So here it is, the crumbled rim, a die crack on the reverse, raised edge, ejection marks, this coin weighs 9.44 grams, not that this matters but that's exactly 2 pennyweights lite=3.10 firstname.lastname@example.org
grams per pennyweight.
What do you all think?, is it possible?
Same has been posted(different site) minus/research/feedback, into errors 1793,, the Oops, part of the Breen encyclopedia.
PS: This coin was purchased as a replica from a coin dealer in Israel.
28.48mm to 28.55mm, not a perfect circle, 1.77mm center, 1.68mm edge.
(Well, I kinda think the Mint wasn't weighing copper as strict as other precious metals in 1793, I mean when reading the coinage act of 1792, SEC.#19 for it states gold and silver, no mention of copper or weight requirements for copper coins struck.)
The following is reprinted with permission from Walter Breen's Encyclopedia of Early United States Cents 1793-1814, by Walter Breen, edited by Mark R. Borckardt
The new wreath design was Director David Rittenhouse's answer to the newspaper criticisms of the Chain Cent.
The actual diesinker is uncertain. It was not Voigt as the style is too different from the Chains. Neither Joseph Wright
nor Robert Scot
had yet been hired. This leaves only two likely candidates: Birch2 and Adam Eckfeldt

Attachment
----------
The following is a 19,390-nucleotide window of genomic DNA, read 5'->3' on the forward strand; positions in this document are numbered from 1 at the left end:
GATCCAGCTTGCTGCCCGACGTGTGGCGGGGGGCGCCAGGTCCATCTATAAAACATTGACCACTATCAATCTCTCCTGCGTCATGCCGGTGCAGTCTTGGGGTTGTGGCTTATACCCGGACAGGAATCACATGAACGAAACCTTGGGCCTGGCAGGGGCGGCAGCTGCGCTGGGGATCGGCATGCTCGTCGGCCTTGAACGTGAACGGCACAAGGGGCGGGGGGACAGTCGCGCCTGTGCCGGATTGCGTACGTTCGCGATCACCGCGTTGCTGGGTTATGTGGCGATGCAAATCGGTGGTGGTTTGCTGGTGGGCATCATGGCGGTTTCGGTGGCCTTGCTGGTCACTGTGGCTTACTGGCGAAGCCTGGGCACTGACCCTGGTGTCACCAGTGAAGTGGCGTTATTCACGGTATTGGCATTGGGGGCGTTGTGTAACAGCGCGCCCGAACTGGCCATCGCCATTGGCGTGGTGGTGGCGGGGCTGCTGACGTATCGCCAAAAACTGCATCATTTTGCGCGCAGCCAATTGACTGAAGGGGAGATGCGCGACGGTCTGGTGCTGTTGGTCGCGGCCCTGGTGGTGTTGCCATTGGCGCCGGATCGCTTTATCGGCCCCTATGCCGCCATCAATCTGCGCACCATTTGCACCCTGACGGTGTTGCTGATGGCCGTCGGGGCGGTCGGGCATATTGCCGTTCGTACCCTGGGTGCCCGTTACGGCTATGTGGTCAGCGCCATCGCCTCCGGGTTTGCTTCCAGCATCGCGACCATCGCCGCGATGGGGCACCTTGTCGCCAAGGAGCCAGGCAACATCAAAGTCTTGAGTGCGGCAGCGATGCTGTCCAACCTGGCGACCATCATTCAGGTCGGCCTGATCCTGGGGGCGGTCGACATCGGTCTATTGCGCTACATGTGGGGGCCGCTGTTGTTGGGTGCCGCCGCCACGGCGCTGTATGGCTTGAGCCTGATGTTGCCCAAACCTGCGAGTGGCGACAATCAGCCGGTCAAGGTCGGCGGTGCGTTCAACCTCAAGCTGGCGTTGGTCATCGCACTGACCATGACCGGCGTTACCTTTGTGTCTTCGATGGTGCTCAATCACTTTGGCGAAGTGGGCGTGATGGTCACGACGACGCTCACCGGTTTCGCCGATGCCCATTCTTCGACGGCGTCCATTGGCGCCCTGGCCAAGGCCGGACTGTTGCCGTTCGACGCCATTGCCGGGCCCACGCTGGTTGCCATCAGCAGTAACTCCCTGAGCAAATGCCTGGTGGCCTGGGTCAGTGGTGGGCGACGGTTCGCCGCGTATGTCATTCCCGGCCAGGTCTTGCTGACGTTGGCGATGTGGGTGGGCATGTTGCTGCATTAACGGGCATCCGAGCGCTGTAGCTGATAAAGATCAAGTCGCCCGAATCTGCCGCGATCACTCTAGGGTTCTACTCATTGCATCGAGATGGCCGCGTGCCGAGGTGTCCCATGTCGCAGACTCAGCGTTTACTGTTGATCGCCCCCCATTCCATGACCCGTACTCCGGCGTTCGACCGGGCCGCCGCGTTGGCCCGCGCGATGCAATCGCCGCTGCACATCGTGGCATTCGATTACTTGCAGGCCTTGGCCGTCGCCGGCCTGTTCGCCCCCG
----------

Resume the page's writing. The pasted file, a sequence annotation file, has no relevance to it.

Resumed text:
. In favor of Eckfeldt is the close kinship between these reverses and those of the Half Cents
of 1793, which Eckfeldt claimed as his own work.3 In favor of Birch is the kinship between the seven cent reverses and that of the Birch and Voigt cents of 1792. Most likely, both men worked on these dies, with Eckfeldt afterwards basining, polishing, and hardening them.4
Coinage began April 4, using blanks produced during the last few days of March from the remainder of the scrap copper bought March 1 through 6; these ran out April 19, halting coinage. Other copper purchases followed:5>
On inception of the design, April 4, the coiner struck a few prooflike specimens (presentation pieces) on brilliantly polished blanks.6 The first obverse die began, almost at once, to chip and crumble at the rims. Later dies buckled quickly, a problem originating in incomplete hardening, for which Eckfeldt found no solution until 1795.